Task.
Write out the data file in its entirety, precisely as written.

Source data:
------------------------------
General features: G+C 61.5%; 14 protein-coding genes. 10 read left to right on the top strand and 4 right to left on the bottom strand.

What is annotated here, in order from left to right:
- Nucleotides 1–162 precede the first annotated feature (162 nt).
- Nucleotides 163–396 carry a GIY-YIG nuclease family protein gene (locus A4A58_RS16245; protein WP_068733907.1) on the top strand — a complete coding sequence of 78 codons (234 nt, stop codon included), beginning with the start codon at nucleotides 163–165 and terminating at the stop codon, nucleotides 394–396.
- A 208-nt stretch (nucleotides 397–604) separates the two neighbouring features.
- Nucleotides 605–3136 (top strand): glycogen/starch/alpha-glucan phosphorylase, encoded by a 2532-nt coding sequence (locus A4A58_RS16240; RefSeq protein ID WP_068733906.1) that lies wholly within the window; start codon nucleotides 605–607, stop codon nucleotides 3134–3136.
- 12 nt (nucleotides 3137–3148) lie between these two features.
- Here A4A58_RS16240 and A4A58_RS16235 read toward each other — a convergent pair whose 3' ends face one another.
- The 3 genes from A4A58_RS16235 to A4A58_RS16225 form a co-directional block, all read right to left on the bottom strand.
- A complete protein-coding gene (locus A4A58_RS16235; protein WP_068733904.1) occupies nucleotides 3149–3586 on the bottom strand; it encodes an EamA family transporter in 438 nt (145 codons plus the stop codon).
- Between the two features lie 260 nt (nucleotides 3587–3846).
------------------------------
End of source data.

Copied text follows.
General features: G+C 61.5%; 14 protein-coding genes. 10 read left to right on the top strand and 4 right to left on the bottom strand.

What is annotated here, in order from left to right:
- Nucleotides 1–162 precede the first annotated feature (162 nt).
- Nucleotides 163–396 carry a GIY-YIG nuclease family protein gene (locus A4A58_RS16245; protein WP_068733907.1) on the top strand — a complete coding sequence of 78 codons (234 nt, stop codon included), beginning with the start codon at nucleotides 163–165 and terminating at the stop codon, nucleotides 394–396.
- A 208-nt stretch (nucleotides 397–604) separates the two neighbouring features.
- Nucleotides 605–3136 (top strand): glycogen/starch/alpha-glucan phosphorylase, encoded by a 2532-nt coding sequence (locus A4A58_RS16240; RefSeq protein ID WP_068733906.1) that lies wholly within the window; start codon nucleotides 605–607, stop codon nucleotides 3134–3136.
- 12 nt (nucleotides 3137–3148) lie between these two features.
- Here A4A58_RS16240 and A4A58_RS16235 read toward each other — a convergent pair whose 3' ends face one another.
- The 3 genes from A4A58_RS16235 to A4A58_RS16225 form a co-directional block, all read right to left on the bottom strand.
- A complete protein-coding gene (locus A4A58_RS16235; protein WP_068733904.1) occupies nucleotides 3149–3586 on the bottom strand; it encodes an EamA family transporter in 438 nt (145 codons plus the stop codon).
- Between the two features lie 260 nt (nucleotides 3587–3846).